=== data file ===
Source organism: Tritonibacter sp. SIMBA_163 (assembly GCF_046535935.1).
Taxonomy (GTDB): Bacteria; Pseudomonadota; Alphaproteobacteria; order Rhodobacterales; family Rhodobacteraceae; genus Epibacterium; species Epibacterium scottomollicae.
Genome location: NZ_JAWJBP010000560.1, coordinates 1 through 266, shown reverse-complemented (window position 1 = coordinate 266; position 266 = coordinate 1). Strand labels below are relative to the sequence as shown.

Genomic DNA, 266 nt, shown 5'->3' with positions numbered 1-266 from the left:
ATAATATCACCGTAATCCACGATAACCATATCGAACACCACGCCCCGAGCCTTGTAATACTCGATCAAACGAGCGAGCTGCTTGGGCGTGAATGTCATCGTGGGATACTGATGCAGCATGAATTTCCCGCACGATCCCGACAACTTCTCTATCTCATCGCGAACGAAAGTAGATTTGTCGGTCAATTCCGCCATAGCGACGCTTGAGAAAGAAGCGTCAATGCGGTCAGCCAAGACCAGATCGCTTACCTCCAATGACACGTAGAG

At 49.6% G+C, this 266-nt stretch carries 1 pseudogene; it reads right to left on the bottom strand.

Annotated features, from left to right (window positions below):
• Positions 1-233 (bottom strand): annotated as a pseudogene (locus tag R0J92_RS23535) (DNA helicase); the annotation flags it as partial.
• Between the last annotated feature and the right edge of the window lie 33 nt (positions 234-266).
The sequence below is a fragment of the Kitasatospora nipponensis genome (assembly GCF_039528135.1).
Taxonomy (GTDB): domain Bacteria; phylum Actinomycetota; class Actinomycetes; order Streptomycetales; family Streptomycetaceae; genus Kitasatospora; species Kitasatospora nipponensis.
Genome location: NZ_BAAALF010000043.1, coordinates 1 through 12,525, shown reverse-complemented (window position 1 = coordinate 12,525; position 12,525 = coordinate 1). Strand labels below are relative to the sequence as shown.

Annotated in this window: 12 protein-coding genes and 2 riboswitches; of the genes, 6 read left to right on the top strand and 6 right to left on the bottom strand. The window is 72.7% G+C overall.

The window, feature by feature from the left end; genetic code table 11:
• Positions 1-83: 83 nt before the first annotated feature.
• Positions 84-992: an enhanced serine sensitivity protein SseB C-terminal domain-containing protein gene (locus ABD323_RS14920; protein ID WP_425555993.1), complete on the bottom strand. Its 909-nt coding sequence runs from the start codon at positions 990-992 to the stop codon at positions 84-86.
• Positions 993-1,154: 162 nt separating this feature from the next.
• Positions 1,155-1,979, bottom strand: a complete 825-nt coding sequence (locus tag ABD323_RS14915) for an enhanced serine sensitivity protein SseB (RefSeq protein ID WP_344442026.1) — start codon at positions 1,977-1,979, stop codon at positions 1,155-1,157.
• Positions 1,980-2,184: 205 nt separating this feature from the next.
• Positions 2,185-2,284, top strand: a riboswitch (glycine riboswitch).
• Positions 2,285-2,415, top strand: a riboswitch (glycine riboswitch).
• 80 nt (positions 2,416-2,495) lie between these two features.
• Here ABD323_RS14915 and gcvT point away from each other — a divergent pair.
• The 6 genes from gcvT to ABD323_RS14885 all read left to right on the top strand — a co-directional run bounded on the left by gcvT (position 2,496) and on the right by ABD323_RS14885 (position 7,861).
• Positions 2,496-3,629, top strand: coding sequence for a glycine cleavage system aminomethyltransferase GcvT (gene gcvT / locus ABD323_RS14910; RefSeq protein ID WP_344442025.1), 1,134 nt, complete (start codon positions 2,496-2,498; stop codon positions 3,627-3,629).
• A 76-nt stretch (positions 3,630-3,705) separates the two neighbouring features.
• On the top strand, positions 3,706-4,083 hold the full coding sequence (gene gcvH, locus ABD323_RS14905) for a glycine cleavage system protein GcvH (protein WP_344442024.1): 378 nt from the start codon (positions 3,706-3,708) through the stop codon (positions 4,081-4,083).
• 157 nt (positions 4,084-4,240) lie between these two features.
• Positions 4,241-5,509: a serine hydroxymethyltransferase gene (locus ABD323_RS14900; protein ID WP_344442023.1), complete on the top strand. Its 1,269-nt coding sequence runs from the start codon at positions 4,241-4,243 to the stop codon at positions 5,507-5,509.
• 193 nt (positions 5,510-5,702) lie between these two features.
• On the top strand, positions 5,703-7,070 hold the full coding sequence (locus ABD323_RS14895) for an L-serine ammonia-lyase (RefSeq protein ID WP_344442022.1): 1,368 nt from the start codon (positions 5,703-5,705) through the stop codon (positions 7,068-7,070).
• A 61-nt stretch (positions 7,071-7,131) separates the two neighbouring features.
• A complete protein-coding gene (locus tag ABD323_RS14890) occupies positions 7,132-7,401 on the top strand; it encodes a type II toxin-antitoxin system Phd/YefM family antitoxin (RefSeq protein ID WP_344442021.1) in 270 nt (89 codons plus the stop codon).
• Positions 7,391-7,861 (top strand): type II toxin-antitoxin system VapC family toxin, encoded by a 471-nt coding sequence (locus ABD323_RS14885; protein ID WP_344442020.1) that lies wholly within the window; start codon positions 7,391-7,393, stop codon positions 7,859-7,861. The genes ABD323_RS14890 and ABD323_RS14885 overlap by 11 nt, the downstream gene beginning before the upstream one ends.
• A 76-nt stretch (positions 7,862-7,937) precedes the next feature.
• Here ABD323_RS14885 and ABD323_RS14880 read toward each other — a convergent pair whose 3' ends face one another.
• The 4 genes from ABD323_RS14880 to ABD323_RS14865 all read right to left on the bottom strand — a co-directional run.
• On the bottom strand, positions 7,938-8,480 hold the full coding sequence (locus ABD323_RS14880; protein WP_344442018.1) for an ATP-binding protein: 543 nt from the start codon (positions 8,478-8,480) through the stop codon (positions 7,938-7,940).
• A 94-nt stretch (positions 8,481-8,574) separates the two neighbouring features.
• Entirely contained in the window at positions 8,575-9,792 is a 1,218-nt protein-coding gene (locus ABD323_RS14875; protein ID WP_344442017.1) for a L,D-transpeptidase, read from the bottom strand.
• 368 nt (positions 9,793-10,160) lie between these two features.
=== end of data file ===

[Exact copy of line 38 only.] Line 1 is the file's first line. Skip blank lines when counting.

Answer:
• On the bottom strand, positions 7,938-8,480 hold the full coding sequence (locus ABD323_RS14880; protein WP_344442018.1) for an ATP-binding protein: 543 nt from the start codon (positions 8,478-8,480) through the stop codon (positions 7,938-7,940).